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B&C Member Spotlight - Carl Rungius

By PJ DelHomme 

Wildlife artist Carl Rungius traveled extensively across Canada and the American West, sketching and painting the big game he encountered. His work showed city folks on the East Coast what they would lose if they didn’t take seriously a new concept called conservation. 


In 1895, Carl Rungius was a 25-year-old house painter in Germany. He trained at the Berlin Art Academy and spent much of his free time sketching animals at the Berlin Zoo. Needless to say, the young Rungius wasn’t living his best life. Then his uncle in New York invited him on a moose hunt in Maine. Rungius accepted. Even though no moose steaks made it to the grill, the hunt was a success—especially for those who appreciate wildlife, wild places, and the art that embodies both.

Rungius enjoyed his moose hunt and stay in New York, only returning to Germany to gather his things for a permanent move to the United States. While in New York, he attended a sportsman’s show where he met a Wyoming rancher and guide who invited him to see the great wide open of the American West. Rungius accepted that invitation, and that’s when his real adventure began.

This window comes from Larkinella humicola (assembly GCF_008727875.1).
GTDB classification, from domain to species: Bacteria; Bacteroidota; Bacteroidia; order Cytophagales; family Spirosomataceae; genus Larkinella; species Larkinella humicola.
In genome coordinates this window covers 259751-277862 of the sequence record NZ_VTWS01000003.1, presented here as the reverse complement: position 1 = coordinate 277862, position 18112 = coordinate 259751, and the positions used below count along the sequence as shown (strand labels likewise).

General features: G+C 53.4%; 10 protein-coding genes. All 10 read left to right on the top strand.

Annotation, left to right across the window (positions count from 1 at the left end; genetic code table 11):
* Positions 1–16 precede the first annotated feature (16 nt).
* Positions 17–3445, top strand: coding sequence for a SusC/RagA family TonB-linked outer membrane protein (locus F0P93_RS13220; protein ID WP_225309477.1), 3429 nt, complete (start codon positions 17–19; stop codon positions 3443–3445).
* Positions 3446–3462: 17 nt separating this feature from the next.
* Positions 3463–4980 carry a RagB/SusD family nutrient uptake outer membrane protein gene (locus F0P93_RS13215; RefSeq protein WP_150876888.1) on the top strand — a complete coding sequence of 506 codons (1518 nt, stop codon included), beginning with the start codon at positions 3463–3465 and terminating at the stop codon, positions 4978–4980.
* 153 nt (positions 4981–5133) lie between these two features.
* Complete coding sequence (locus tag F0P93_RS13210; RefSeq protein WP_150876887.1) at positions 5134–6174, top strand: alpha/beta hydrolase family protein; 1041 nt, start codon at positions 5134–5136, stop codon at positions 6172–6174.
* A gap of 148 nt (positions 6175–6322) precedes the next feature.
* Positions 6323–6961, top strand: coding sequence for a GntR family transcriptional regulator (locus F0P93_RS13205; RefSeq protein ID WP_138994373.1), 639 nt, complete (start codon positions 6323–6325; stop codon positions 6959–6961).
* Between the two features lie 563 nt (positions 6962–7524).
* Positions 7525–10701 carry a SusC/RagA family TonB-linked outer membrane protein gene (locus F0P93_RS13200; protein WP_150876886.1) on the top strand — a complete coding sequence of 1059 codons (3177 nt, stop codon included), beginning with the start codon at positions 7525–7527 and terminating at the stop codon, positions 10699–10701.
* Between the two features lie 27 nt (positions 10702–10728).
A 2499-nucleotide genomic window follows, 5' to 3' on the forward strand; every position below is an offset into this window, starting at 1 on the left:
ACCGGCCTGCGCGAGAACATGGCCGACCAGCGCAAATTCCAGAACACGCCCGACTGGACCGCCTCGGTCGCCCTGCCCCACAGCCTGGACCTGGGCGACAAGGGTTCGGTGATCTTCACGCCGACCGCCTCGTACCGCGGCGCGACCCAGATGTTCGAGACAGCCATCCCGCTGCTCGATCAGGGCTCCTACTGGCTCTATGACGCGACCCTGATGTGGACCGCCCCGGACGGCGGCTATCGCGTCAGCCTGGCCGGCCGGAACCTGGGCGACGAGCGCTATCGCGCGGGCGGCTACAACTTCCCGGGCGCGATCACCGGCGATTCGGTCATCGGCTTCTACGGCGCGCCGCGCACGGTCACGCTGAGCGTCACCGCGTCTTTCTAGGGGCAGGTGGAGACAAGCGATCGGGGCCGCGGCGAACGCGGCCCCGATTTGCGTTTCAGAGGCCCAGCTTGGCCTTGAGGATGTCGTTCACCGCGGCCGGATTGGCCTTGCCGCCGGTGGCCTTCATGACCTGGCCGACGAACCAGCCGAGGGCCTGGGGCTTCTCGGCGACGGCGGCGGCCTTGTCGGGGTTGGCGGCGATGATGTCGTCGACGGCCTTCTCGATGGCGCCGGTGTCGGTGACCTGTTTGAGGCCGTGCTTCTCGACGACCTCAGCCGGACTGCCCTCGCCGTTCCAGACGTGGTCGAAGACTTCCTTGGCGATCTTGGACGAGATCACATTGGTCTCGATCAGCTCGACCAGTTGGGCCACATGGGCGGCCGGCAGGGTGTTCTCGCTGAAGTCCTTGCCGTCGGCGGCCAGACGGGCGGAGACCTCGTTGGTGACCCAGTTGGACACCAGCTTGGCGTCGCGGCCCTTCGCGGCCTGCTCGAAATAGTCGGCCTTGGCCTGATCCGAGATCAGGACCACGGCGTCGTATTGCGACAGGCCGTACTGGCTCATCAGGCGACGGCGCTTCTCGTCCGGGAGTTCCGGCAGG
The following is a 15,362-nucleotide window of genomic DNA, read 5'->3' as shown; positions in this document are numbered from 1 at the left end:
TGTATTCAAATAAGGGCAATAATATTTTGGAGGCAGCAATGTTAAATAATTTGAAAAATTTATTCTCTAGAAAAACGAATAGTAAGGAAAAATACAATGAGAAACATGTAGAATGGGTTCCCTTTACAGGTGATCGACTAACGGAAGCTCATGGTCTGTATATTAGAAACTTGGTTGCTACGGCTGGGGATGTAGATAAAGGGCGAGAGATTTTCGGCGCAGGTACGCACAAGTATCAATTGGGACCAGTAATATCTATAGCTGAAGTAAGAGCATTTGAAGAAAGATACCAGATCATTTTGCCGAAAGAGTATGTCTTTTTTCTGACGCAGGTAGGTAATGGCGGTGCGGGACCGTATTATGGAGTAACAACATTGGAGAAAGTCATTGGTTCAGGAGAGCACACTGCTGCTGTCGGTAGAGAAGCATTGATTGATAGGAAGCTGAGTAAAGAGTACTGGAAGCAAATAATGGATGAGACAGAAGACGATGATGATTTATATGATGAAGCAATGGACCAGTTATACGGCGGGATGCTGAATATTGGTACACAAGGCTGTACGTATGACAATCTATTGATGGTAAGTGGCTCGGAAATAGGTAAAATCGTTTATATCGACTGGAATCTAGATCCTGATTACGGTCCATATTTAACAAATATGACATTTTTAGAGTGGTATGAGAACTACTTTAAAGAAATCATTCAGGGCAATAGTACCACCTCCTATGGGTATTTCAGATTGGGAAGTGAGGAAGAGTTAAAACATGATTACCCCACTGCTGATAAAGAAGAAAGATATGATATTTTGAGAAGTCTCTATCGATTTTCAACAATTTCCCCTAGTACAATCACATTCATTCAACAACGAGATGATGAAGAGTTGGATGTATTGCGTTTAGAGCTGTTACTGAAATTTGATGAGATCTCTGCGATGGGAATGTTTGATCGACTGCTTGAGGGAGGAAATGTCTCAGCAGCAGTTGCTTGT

An Artistic Explorer’s Life 

Before Rungius emigrated to the United States in 1896, his childhood in Germany was absorbed in the natural world. He loved hunting, enjoyed taxidermy, and hated school. He was so interested in animal anatomy that he visited a local glue factory to study animal musculature and skeletal structure. 

Rungius sketching a Dall's sheep ram during his adventure with Charles Sheldon in the Yukon.

Once Rungius arrived in the United States, he hauled both rifle and sketchpad into remote areas for weeks at a time. In Wyoming, he stayed at the Box R Ranch in Cora, Wyoming, every summer and fall from 1896-1902 and again from 1915-1920. In 1904-05, he joined Boone and Crockett member Charles Sheldon in the Yukon to hunt and paint, illustrating Sheldon’s book, The Wilderness of the Upper Yukon

"In front of them were piled precipice upon precipice." A Rungius painting featured in Wilderness of the Upper Yukon.